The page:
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A file photo of a plover parent and chick. (Courtesy of Susan Szeszol)

Imani, born in 2021 to Monty and Rose, has been spotted at Montrose Beach after being sighted last week in Minnesota.

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Plover parent and chick. (Courtesy of Susan Szeszol)

A week after suffering the devastating loss of Monty, one half of Chicago’s beloved piping plover power couple, the city’s birding community has cause for celebration: One of Monty and Rose’s 2021 chicks has been positively ID’d on a beach in Duluth, Minnesota.  

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Monty’s legacy will be the chicks he and Rose brought into the world, seen in 2020. (Bob Dolgan)

In a brief announcement on social media, news was shared Friday evening by monitors that Monty the piping plover has died.

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Piping plovers. (Joel Trick / U.S. Fish and Wildlife Service Midwest)

The enthusiasm for the beloved duo is heartwarming but it’s also overwhelming and potentially dangerous for the birds, according to plover monitors. People should keep a distance of at least 30 feet from the plovers. 

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A Great Lakes piping plover is captured in this file photo. (Vince Cavalieri / U.S. Fish and Wildlife Service)

Monty the piping plover has once again seemingly defied physics and returned to Chicago a mere day after reportedly leaving his wintering grounds in Texas.

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A plover parent and chick at Montrose Beach in 2019, courtesy of the Shedd Aquarium. (Credit: Susan Szeszol)

Piping plovers are winging their way north and one has already been spotted at Rainbow Beach. Word is that Monty could be en route to Chicago.

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A piping plover. (Cadop / Pixabay)

One of Monty and Rose’s grand-chicks, which hatched this summer in Ohio, never migrated south. The plover will spend the winter being cared for at the Detroit Zoo.

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A Great Lakes piping plover. (Vince Cavalieri / U.S. Fish and Wildlife Service)

The patriarch of Chicago’s piping plover family was seen taking off from Montrose Beach on Saturday morning and was spotted at his winter home near Galveston, Texas, a mere 53 hours later.

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Meet Imani, which means faith in Swahili. (Courtesy of Judy Cheske)

The newest members of Chicago’s growing piping plover family have names. Meet Siewka (pronounced Shivka), which is the Polish word for “plover,” and Imani, the word for “faith” in Swahili.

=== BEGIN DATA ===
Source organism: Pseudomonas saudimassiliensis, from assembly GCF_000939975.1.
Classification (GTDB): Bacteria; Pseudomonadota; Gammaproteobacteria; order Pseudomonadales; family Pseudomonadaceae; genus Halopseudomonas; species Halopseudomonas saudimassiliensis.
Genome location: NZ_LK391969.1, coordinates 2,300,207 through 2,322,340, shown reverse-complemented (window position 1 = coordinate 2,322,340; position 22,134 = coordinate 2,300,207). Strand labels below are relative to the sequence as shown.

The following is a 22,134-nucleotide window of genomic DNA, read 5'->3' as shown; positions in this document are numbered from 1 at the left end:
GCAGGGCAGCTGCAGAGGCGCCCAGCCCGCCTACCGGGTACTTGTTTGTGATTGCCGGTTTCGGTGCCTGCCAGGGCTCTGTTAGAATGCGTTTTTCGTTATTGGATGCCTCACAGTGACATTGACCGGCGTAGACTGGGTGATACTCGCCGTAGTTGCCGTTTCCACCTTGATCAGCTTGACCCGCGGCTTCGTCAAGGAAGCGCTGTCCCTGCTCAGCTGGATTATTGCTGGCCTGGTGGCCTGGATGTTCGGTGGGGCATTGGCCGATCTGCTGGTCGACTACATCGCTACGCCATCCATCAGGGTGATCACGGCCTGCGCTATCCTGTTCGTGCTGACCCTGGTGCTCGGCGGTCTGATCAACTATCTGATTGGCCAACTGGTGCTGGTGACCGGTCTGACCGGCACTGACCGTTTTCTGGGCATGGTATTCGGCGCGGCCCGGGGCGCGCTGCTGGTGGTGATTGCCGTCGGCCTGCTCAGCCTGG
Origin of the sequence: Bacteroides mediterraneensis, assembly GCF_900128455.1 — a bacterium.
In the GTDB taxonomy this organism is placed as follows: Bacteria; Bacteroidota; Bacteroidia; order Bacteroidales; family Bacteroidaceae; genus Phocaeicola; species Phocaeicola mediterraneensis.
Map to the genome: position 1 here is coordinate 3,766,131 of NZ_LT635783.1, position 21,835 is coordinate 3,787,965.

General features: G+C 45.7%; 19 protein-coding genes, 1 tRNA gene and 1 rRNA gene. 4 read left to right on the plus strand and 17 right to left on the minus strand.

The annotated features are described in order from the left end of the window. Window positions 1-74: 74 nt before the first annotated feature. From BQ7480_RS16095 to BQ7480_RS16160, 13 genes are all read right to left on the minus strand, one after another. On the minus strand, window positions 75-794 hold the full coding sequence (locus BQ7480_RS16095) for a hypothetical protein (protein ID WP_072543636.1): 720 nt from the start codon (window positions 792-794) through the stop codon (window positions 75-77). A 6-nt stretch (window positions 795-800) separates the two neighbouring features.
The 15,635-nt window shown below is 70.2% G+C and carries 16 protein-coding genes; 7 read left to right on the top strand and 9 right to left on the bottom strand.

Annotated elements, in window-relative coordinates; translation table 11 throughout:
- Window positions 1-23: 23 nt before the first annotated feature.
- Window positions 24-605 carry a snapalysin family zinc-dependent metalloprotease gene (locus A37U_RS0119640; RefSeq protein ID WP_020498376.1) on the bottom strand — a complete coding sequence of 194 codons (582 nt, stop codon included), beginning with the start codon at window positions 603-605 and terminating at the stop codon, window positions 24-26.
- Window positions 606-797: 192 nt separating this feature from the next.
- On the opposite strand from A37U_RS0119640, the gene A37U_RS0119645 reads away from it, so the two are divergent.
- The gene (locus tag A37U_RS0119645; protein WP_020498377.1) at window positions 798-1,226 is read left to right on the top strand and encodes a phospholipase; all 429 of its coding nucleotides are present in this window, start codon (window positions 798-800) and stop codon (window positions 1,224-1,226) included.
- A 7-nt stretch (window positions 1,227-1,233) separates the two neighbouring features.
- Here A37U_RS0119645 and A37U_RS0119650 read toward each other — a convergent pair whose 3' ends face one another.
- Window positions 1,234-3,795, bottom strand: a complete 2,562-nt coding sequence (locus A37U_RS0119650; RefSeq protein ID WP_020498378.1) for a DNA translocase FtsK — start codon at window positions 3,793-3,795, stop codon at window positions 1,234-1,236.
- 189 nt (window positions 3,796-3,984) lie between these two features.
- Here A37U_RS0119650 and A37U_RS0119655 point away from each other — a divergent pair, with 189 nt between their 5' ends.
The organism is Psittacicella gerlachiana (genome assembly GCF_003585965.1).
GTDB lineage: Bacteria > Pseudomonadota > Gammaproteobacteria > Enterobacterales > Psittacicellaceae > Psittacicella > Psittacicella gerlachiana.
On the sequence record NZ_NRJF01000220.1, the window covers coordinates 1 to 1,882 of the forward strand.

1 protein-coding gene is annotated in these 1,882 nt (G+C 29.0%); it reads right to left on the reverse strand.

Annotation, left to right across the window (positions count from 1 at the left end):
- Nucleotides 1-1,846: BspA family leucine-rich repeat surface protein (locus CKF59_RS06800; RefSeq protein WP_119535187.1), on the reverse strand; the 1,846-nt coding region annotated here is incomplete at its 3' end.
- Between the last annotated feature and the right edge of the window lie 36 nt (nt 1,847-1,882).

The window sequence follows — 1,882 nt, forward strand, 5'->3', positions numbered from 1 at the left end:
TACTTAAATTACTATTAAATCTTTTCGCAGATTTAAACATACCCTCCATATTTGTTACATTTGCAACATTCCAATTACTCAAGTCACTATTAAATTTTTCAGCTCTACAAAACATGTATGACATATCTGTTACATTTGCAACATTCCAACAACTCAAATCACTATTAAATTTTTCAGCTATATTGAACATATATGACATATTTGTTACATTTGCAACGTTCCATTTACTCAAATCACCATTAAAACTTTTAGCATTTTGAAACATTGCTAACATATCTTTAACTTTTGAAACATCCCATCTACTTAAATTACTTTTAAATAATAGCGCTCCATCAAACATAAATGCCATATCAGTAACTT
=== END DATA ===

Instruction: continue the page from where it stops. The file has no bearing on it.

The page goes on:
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(Courtesy Judy Cheske / Ann Gunkel)

The big reveal will take place at a beachside ceremony with representatives from the Chicago Piping Plovers Team and members of its name-selection committee. Find out how you can tune in virtually.

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Monty and Rose's plover chicks, 2020. (Courtesy of Bob Dolgan)

The full-length documentary captures the story of Monty and Rose from their hatching in 2017 to their status as standard bearers for piping plover conservation efforts. 

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Monty and Rose's fourth piping plover chick, hatched at Lincoln Park Zoo. (Courtesy of Lincoln Park Zoo)

Two days after welcoming three healthy chicks, Chicago’s beloved piping plovers added a fourth hatchling to their growing family, thanks to a little help from wildlife officials.

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Great Lakes piping plover. (Vince Cavalieri / U.S. Fish and Wildlife Service)

Chicago’s indomitable piping plovers have welcomed three chicks, with a fourth still possibly on the way, plover monitors have reported.

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Piping plover. (Cadop / Pixabay)

While they await the arrival of their own chicks, Chicago’s beloved piping plovers have just become grandparents — four times over.

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Monty & Rose are pinning their hopes on an egg laid in their second nest attempt. (Courtesy of Chicago Park District)

Just a week after losing their first nest to a skunk attack, Monty and Rose have produced a second nest and laid one egg, the Chicago Park District announced. 

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Monty and Rose lost their 2021 clutch of eggs to a skunk. (Courtesy of Chicago Park District)

The latest chapter in the saga of Chicago’s beloved plovers, Monty and Rose, is a sad one, with wildlife officials reporting the couple’s 2021 clutch of eggs has been lost to a skunk attack. Plover monitors are hopeful the couple will build a second nest.